|Publication number||US6314085 B1|
|Application number||US 09/386,827|
|Publication date||Nov 6, 2001|
|Filing date||Aug 31, 1999|
|Priority date||Mar 10, 1997|
|Also published as||EP0983708A1, WO1998041052A1|
|Publication number||09386827, 386827, US 6314085 B1, US 6314085B1, US-B1-6314085, US6314085 B1, US6314085B1|
|Original Assignee||Nokia Telecommunications Oy|
|Export Citation||BiBTeX, EndNote, RefMan|
|Patent Citations (18), Non-Patent Citations (1), Referenced by (50), Classifications (11), Legal Events (6)|
|External Links: USPTO, USPTO Assignment, Espacenet|
This application is a continuation of PCT/FI98/00193 filed Mar. 4 1998.
This invention concerns control of data transmission connections in broadband networks. The invention especially concerns connection admission in an ATM network junction.
In ATM (ATM=Asynchronous Transfer Mode) information is transferred in cells consisting of headers of 5 bytes each and of an information part of 48 bytes. Header fields are e.g. VPI (Virtual Path Indicator) and VCI (Virtual Channel Indicator). The standard size of cells allows quick connecting of the cells. Cell channelling is asynchronous and time-divided. Before the data transfer step proper, a virtual connection is formed through the network, and the cells generated by the user are routed through this virtual connection. Upon completion of the data transfer, disconnection is performed.
A virtual bus level connection and a virtual channel level connection can be distinguished in the network. In the VP (Virtual Path) connection virtual buses are connected between transfer connections. On a virtual bus e.g. a direct connection may be formed between two exchanges, even though the connection passes through other exchanges. The virtual bus contains several virtual channels and in the VC (Virtual Channel) connection virtual channels are connected between virtual buses.
Connection Admission Control or CAC is a set of procedures intended to limit the load caused by sources wishing to enter the network and the load of internal connections in such a way that a guaranteed QOS (Quality of Service) is preserved for each existing connection. The equivalent capacity required by the virtual bus or physical connection must be defined computationally in the connection admission control. If all traffic descriptors of a requested connection are known, the only duty is to determine how much standby capacity there is in the virtual path or physical connection for admission of a new connection without any resulting loss for existing connections.
It is agreed at present that a traffic source requesting connection shall always state at least its PCR (Peak Cell Rate), its SCR (Sustainable Cell Rate), its BT (Burst Tolerance) and the CDVT (Cell Delay Variation Tolerance). In addition, the probability P(on) with which it transmits can be estimated.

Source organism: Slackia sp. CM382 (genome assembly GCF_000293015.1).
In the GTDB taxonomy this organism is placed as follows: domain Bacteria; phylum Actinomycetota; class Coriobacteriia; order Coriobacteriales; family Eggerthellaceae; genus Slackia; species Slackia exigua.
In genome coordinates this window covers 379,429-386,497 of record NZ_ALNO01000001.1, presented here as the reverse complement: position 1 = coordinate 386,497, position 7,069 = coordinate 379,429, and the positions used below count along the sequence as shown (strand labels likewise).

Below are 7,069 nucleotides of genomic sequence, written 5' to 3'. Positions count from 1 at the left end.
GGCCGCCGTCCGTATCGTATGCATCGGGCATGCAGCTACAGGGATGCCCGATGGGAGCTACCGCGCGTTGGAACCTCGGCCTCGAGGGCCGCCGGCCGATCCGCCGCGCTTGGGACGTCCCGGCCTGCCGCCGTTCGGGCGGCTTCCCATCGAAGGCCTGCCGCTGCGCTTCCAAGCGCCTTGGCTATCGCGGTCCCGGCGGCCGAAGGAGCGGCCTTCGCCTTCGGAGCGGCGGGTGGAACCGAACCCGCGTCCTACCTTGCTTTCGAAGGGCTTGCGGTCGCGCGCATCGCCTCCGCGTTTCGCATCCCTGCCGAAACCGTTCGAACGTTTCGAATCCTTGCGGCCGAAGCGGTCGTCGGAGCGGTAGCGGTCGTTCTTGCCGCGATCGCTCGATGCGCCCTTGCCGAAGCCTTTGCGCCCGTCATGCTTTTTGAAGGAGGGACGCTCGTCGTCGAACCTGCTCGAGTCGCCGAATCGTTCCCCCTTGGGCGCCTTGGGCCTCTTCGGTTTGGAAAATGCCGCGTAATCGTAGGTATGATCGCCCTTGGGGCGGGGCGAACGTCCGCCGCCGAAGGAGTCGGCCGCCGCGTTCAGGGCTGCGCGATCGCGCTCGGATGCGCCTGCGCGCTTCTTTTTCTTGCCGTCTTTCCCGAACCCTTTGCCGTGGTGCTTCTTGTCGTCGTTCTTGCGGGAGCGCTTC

However, it is often the case that the “band width” or capacity required by the requested connection is not standard and only depending on the traffic descriptors of this concerned connection, but it depends on the character and volume of the traffic of other virtual channels, which channels share the same virtual bus and physical link. Besides, it is next to impossible to get to know the exact traffic descriptors of sources: it is difficult to characterise the traffic brought about by a work station working in a multiprocessor environment and how the traffic varies with the application.
The equivalent capacity of a virtual channel is that lowest capacity which is needed to ensure QOS for all virtual connections sharing the same virtual bus, should a new request be admitted. Since the equivalent capacity depends on the traffic of all connections, it is difficult to compute the necessary standby capacity and to determine whether there is sufficient standby capacity or not.
FIGS. 1A and 1B are used to illustrate how difficult it is to determine equivalent capacity. It is assumed that each traffic source has the same traffic descriptors and they transmit cells in bursts: in the “on” state, the source generates information at standard bit rate R bit/s, while in the “off” state it does not generate information, top part of the figure. ATM cells are generated from the information when the source is in the “on” state, bottom part of FIG. 1A, so in this state the rate of ATM cells is the said R bit/s. At the ATM access gate the reception rate of cells is S. Thus, the continuous flow of cells generated by the source in the “on” state is seen at the access gate of the network as a quasi periodic sequence of ATM cells while the average time of arrival is one cell for each S/R time slot. In the off state no cells will arrive.